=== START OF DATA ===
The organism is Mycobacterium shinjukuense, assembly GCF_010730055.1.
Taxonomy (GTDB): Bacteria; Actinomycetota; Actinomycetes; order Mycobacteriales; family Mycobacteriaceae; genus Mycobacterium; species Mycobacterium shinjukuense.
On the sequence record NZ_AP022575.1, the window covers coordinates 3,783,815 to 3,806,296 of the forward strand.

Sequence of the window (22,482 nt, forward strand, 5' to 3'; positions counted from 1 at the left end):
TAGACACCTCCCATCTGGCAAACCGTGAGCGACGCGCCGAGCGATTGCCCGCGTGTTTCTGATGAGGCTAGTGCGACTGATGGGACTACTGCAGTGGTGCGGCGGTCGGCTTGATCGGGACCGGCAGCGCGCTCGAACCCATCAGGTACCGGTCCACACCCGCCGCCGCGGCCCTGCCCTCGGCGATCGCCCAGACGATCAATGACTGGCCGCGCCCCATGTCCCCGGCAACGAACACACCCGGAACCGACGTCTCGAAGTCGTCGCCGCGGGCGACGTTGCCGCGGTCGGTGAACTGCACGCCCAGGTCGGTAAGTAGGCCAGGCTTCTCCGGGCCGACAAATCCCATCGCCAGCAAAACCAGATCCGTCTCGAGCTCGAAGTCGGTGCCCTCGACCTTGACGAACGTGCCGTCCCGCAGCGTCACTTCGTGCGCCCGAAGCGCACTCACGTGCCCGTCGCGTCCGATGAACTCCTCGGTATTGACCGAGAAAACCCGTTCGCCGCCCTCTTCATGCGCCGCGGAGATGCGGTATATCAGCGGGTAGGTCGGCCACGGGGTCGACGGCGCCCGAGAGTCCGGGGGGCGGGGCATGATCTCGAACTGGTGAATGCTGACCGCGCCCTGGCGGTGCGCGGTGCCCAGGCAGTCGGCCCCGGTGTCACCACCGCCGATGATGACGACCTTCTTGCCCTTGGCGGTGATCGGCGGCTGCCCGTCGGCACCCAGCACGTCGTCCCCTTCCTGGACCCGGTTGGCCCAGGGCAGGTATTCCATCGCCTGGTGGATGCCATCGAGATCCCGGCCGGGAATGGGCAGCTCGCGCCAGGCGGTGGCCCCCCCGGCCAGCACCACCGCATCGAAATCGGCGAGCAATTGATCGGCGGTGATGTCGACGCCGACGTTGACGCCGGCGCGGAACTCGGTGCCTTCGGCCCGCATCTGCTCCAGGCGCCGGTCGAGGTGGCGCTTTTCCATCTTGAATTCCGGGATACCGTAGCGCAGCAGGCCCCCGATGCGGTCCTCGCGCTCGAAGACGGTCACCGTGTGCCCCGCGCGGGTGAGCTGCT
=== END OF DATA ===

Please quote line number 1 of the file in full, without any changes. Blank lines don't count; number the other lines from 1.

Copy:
The organism is Mycobacterium shinjukuense, assembly GCF_010730055.1.